SAP’s First Official iPhone Application

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Not What You Might Think

No, SAP’s first official iPhone application is NOT the BusinessObjects Explorer iPhone Application that Marge Breya demonstrated during the keynote of SAP TechEd Vienna, and which Alexis Naibo of the SAP BusinessObjects Innovation Center used to win the Demo Jam contest.

That application isn’t quite yet available on iTunes (but will be shortly). For more information about this forthcoming application, check out the demonstration video on Vimeo and Craig Cmehil interviewing Alexis in Vienna.

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Stuck in Brisbane traffic? This App’s for You

The first official SAP iPhone application is already available on iTunes. So why haven’t you heard of it? Well, it’s unfortunately not much use to you unless you live in Brisbane, Australia.

But the free application, created by the folks in the SAP Research center who brought you the Google Wave / SAP “Gravity” prototype, is a wonderful example of what Web 2.0 technology can do in today’s increasingly wired world.

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Here’s the blurb from the application’s page on iTunes that gives an overview of the application:

Stuck in traffic? An event at Suncorp Stadium clogging up William Jolly Bridge? An accident on Gympie Road? Wish you simply took the other way? BNE Traffic is here to help — life is too short to be stuck in traffic!

BNE Traffic is a research prototype created by SAP Research, the global technology research unit of SAP AG, acting as your personal crystal ball for the streets of Brisbane. Before heading out, make an informed choice of routes by viewing what others have already encountered — we leverage the information of hundreds of users. The application shows a map of the greater Brisbane area and displays information about current traffic conditions. Pins on the map allow you to easily recognize where obstacles have been identified. Based on the information associated with these pins, you can adjust your route accordingly and avoid traffic jams. With the help of BNE Traffic, you do not have to be late for that movie, important meeting, or dinner date again.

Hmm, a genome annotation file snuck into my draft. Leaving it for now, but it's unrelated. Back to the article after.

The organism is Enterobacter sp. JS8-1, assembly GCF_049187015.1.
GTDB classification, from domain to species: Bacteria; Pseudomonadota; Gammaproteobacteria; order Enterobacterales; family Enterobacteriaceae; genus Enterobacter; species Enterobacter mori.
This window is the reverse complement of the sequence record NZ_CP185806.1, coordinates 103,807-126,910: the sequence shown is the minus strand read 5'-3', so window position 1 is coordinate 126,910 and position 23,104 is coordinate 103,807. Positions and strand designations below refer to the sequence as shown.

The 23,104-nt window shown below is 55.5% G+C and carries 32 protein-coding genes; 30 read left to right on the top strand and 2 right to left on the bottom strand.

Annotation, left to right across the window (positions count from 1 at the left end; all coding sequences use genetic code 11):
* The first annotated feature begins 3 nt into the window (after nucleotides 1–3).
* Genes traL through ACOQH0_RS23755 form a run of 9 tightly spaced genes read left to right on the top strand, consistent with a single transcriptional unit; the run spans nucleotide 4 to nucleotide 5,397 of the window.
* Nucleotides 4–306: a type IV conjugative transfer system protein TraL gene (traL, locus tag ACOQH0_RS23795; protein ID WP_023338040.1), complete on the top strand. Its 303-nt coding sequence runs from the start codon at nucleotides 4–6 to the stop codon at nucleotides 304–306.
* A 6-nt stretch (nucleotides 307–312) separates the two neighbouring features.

Features

  • Displays traffic incidents around greater Brisbane graphically
  • Leverages information from hundreds of users through the Twitter platform (#bnetraffic)
  • Works in read-only mode and therefore does not transmit any of your private information
  • Uses cutting-edge text analytics technology

And here’s a video that gives an overview of the application and the technology used: it extracts tweets tagged with “#bnetraffic”, then uses the SAP BusinessObjects Text Analysis technology to extract the geolocation information and place the information on the appropriate place in a Google map. And the whole thing is hosted using Amazon’s cloud technology. Interestingly, the researchers claim that the application took only three days to put together (but getting authorizations to put in on the iTunes store took another three months).

[Update] Check out the blog post on SDN, An Unconvential Use of SAP Text Analysis by Marek Kowalkiewicz of SAP Research describing the project.